Closer to God movie review: far from heaven

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Closer to God yellow light

More standard horror flick, if elegantly presented, than the thoughtful science fiction drama it thinks it is.
I’m “biast” (pro): I’m a big science fiction geek

I’m “biast” (con): nothing

(what is this about? see my critic’s minifesto)

And here we have a familiar story. Oh, not the fact that Closer to God is a modern updating of Frankenstein, swapping out reanimation of the dead for cloning: that is done rather cleverly. No, it’s the familiar story of many indie science-fiction dramas: they’ve got potentially intriguing ideas but don’t know what to do with them, and so what could have been an effective and eerie short film becomes a too-long — and this one is only 80 minutes! — feature that only hints at possibilities that seem deliberately left unexplored. Developing truly SFnal concepts and bringing them to a satisfying conclusion is hard, true, but it is beyond disappointing that so many filmmakers — including Closer’s writer-director Billy Senese — don’t even seem willing to push past the initial lightbulb and venture out in the narrative deep end with them.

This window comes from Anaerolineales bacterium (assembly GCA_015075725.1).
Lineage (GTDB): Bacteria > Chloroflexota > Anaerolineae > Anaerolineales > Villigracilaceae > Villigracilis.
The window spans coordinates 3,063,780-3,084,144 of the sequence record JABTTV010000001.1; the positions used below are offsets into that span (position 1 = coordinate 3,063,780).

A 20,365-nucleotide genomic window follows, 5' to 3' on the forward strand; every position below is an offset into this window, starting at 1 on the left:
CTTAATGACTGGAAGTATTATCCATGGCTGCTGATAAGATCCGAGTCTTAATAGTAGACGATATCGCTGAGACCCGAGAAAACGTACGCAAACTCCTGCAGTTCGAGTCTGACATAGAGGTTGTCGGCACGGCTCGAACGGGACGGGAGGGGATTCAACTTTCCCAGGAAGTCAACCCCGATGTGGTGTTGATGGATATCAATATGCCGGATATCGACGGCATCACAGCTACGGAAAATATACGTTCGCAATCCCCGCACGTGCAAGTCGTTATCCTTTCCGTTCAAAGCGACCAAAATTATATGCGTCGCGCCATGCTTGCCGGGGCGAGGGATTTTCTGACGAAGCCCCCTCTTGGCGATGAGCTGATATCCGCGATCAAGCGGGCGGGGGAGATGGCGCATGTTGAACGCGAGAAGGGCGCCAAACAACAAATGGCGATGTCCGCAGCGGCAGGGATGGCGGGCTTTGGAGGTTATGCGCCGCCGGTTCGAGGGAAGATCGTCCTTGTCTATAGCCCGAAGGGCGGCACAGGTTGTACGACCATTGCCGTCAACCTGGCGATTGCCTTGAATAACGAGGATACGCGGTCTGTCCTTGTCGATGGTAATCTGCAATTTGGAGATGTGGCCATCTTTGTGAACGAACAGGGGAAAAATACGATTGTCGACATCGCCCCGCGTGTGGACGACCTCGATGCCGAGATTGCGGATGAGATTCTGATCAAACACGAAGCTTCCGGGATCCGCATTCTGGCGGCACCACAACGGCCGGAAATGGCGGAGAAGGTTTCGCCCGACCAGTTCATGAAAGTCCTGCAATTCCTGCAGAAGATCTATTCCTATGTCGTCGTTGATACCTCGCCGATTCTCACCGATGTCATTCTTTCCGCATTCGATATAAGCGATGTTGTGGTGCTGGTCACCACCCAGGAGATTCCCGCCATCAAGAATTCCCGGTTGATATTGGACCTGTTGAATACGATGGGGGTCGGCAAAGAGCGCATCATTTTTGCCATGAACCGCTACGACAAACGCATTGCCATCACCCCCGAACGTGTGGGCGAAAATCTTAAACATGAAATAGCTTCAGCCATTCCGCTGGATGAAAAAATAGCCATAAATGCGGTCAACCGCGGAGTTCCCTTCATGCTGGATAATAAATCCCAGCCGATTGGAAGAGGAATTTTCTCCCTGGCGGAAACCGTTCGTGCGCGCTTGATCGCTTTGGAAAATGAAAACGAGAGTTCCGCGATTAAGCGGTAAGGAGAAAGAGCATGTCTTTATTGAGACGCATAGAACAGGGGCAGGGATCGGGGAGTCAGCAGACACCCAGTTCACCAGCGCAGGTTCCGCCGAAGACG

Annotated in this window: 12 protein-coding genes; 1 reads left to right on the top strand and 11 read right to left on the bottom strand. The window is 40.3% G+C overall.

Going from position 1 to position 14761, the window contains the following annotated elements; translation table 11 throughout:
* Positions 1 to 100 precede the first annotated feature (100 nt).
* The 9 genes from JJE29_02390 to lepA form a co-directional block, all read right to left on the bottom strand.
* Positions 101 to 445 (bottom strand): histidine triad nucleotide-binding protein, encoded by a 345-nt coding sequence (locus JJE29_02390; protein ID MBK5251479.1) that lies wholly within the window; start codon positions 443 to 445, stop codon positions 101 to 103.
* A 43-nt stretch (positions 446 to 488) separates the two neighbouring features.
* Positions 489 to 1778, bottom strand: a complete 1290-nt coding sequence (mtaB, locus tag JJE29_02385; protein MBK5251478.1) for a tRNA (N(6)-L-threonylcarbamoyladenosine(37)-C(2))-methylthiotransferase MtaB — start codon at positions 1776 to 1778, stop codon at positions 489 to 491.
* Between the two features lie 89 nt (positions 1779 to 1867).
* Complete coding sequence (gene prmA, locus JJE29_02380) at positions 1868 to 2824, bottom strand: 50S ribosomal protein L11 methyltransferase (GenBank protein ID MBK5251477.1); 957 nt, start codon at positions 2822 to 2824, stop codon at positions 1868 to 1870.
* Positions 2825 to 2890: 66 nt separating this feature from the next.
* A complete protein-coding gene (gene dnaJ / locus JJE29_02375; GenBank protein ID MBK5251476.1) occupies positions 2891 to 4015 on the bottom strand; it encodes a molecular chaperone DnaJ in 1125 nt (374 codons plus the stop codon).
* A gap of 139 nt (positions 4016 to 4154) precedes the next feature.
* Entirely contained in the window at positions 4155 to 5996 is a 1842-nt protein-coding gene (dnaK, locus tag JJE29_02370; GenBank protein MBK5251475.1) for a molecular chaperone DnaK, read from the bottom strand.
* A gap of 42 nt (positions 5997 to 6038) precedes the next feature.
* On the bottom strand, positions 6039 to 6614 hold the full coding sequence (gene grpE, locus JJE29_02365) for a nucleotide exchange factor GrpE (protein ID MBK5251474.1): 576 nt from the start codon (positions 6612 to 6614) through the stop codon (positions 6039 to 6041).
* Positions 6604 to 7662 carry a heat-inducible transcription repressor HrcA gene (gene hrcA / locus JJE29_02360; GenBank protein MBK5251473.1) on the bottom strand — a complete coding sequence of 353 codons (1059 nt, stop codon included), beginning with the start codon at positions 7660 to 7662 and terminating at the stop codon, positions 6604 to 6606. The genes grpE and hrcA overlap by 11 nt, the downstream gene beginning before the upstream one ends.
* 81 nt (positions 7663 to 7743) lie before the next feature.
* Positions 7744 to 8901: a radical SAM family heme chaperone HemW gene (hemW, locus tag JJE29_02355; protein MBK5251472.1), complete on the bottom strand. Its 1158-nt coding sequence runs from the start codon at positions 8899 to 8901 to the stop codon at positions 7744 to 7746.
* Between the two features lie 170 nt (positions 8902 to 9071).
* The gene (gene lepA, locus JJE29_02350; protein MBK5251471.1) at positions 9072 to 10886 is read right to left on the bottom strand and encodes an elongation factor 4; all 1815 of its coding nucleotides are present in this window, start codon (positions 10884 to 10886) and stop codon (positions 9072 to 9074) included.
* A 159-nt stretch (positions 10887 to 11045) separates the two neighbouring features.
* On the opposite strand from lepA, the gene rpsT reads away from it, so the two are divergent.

Word of the birth of the first human clone leaks out before the scientist who created her, Victor Reed (Jeremy Childs: Country Strong), was ready to talk about the project, and now he has to contend with news pundits decrying him on TV and mobs of angry peasants wielding not torches but placards and shouting about how Baby Elizabeth has no soul and Reed shouldn’t be playing God, etc and so on. Senese does elegantly present a bit of intrigue with some secrets of Reed’s work (even if they are easily immediately guessed), but this comes off as the stuff of standard horror flicks, because that’s easier, I suppose, than getting down into the muck with the worries about morality, ethics, human rights, bodily integrity, and other cloning-adjacent matters that the film mentions and discards in the same breath. There might be new ground to break in the aftermath of the events we witness here, when Reed’s public-relations disaster and media circus will inevitably transform into something much, much more complicated, but Senese ducks out just as things heat up. Pity.

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